The Head Of ChatGPT Admits She Had Concerns About Releasing It Publicly

Since its public debut last year, ChatGPT has been hailed as a game changer, with users bombarding the bot with queries and demands for it to write code, essays, letters, articles, and jokes.

It is a free tool that generates content in response to a prompt, such as articles, essays, jokes, and even poetry, and it has achieved widespread appeal while raising worries about plagiarism and copyright.

With an unbelievable 100 million users in only two months, one might imagine that the software developers would be sure in their choice to make it available to the public. But, sadly, they weren’t, according to a Time Magazine interview with Mira Murati, the chief technology officer of OpenAI, who oversaw the development of the product.

She believes that AI technology should be regulated since it could be utilized by “bad actors.” Murati stated that the company did not anticipate such enthusiasm for its “child” when it was released.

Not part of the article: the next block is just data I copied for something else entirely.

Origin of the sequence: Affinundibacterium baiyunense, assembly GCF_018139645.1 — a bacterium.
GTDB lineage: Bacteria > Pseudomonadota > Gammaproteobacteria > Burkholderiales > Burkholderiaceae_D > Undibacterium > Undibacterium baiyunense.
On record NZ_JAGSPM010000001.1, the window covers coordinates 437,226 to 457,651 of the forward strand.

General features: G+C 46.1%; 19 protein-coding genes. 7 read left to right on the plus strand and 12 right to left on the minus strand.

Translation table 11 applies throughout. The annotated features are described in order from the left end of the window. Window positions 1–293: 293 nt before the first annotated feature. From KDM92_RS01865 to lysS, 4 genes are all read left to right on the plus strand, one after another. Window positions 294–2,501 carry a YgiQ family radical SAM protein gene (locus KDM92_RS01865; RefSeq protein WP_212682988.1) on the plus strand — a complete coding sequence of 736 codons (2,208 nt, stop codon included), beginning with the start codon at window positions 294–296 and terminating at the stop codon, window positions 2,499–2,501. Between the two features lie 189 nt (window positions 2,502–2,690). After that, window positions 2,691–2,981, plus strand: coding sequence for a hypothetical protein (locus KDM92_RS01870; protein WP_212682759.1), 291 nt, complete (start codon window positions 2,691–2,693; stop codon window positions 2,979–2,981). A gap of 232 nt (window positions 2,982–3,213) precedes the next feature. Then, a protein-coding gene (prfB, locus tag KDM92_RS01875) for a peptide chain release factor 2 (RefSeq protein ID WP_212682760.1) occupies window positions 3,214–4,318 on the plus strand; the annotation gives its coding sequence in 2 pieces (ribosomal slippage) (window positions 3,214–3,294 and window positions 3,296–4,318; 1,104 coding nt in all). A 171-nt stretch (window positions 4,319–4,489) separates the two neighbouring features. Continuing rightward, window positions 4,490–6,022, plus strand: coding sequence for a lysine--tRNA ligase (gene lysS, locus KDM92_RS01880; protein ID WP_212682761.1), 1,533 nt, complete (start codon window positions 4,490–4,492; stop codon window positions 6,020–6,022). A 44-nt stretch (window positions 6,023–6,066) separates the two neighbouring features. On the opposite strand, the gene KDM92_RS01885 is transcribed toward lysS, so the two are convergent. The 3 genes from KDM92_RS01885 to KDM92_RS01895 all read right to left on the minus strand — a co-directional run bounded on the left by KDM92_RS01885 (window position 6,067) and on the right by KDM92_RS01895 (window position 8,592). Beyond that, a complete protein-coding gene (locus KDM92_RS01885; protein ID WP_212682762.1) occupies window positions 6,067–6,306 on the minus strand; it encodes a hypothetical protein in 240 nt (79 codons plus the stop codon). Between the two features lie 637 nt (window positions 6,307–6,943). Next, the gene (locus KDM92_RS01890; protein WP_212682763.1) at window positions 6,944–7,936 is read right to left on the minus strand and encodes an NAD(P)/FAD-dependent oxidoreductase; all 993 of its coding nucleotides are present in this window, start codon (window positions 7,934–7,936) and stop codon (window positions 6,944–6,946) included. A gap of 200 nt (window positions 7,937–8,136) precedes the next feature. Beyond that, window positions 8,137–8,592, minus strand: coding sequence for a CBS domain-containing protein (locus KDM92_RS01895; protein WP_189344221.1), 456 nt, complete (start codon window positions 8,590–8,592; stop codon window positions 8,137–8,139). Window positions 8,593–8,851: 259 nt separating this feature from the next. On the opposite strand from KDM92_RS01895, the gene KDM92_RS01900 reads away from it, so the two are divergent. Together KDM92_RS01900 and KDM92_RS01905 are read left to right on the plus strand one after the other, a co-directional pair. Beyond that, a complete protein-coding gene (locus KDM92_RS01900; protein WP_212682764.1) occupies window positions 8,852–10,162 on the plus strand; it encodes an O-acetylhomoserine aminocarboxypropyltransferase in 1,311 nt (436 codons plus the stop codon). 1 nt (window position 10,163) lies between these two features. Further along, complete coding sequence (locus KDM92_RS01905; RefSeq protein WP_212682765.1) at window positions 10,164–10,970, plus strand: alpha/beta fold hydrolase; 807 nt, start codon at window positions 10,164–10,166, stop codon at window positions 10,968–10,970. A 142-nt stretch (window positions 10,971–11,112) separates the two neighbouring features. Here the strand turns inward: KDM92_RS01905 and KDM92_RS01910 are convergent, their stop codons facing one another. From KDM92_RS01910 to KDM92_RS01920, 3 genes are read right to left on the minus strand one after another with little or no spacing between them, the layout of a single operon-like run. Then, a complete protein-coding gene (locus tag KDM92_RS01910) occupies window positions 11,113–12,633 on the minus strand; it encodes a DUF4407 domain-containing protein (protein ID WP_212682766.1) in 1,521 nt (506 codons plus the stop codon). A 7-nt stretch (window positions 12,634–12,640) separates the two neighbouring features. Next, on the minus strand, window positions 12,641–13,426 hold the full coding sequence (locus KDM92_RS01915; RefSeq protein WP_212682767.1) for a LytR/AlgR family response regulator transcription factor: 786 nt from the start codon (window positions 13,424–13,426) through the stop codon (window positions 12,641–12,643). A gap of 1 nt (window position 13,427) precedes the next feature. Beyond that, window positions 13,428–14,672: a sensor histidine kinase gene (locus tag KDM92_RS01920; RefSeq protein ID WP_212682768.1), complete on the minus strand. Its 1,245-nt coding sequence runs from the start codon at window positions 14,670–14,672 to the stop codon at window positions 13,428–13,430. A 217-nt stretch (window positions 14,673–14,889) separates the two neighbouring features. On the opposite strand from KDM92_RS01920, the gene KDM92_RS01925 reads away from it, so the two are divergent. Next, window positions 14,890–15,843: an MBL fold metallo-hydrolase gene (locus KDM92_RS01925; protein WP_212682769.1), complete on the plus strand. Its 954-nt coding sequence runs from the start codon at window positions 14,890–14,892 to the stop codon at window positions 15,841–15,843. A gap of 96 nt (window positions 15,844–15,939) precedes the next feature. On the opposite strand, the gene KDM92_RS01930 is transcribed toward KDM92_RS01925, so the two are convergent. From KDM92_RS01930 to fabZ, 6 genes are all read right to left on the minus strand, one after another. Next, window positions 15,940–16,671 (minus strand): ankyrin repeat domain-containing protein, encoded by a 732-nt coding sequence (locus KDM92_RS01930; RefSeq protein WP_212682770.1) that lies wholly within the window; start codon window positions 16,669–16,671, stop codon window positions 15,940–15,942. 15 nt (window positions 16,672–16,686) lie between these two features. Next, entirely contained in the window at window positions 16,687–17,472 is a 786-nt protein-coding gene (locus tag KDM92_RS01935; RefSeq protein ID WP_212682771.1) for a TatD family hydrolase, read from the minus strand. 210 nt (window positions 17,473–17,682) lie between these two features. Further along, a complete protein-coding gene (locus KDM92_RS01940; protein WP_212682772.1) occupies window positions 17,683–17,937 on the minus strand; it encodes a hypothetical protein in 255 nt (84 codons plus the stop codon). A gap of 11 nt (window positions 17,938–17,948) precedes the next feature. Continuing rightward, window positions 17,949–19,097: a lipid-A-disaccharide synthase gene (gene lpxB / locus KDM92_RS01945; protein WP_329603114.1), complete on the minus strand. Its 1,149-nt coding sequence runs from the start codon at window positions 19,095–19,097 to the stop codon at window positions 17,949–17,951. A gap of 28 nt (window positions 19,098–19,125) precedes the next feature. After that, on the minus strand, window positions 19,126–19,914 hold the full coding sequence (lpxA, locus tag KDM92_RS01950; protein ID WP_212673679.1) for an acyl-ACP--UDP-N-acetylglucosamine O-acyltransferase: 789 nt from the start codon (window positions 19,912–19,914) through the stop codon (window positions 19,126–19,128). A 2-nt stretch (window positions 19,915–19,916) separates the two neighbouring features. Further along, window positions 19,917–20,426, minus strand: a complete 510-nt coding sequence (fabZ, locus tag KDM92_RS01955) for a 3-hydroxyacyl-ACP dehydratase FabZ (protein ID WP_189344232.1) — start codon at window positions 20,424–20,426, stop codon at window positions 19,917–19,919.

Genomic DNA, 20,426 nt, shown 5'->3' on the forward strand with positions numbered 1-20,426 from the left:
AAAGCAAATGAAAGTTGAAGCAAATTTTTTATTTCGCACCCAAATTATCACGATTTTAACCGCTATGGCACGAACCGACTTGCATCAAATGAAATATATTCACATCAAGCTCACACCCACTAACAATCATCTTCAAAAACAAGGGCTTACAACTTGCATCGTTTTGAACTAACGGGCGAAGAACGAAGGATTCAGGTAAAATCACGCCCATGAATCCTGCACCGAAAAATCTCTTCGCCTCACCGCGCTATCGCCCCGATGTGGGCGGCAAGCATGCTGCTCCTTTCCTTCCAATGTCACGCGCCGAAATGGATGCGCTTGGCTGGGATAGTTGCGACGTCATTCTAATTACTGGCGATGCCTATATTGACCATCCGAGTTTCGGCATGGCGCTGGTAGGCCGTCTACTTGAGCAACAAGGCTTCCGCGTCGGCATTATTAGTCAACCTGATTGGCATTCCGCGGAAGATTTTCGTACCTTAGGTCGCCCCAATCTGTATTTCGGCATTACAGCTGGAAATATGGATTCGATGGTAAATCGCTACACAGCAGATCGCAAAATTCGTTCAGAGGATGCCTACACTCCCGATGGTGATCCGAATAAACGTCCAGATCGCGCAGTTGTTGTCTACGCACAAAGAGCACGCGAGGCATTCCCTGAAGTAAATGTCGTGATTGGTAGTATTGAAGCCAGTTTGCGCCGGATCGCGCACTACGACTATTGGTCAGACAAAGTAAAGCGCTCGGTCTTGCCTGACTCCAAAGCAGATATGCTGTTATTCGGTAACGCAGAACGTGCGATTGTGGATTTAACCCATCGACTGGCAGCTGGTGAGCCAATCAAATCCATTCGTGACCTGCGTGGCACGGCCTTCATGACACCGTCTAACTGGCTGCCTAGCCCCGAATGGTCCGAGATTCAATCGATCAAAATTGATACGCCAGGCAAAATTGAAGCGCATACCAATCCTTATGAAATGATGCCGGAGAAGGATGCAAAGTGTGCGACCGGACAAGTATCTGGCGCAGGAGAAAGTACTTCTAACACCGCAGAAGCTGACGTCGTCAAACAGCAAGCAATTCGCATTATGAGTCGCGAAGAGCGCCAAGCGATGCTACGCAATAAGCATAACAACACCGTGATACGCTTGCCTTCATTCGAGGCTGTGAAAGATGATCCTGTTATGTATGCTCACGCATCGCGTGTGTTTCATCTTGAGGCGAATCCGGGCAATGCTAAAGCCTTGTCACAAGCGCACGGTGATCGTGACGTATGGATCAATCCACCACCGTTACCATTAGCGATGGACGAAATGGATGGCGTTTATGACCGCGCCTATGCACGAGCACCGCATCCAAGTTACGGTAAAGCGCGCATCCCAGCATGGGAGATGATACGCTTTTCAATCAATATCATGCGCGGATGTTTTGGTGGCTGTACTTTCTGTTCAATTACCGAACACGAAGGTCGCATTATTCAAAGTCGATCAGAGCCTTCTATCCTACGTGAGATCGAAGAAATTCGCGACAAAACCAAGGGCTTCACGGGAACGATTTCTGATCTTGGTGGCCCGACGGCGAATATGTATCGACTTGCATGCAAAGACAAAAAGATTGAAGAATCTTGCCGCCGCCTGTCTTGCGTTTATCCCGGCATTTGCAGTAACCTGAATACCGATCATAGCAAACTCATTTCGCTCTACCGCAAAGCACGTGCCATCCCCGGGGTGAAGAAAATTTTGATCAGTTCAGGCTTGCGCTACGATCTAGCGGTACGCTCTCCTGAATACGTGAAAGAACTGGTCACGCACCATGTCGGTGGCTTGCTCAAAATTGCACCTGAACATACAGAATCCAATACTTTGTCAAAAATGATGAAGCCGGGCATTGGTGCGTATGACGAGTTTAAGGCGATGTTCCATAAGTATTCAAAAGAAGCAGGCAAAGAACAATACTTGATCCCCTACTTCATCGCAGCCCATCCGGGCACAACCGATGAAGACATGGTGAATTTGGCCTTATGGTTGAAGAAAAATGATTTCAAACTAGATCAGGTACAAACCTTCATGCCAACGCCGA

ChatGPT, like other AI-powered technologies based on a language model, may “make up facts,” she added.

However, its popularity has raised ethical concerns, according to Murati, who said that such tools “may be misused or used by bad actors,” raising questions about how to control it globally.

When asked whether firms like OpenAI or governments should be in charge of regulating the technology, Murati stated, “It’s important for OpenAI and companies like ours to put this into the public consciousness in a controlled and responsible way.”

She emphasized, however, that the company will require all help possible, including from regulators, governments, and everyone else.

“It’s not too early to regulate it,” she said.

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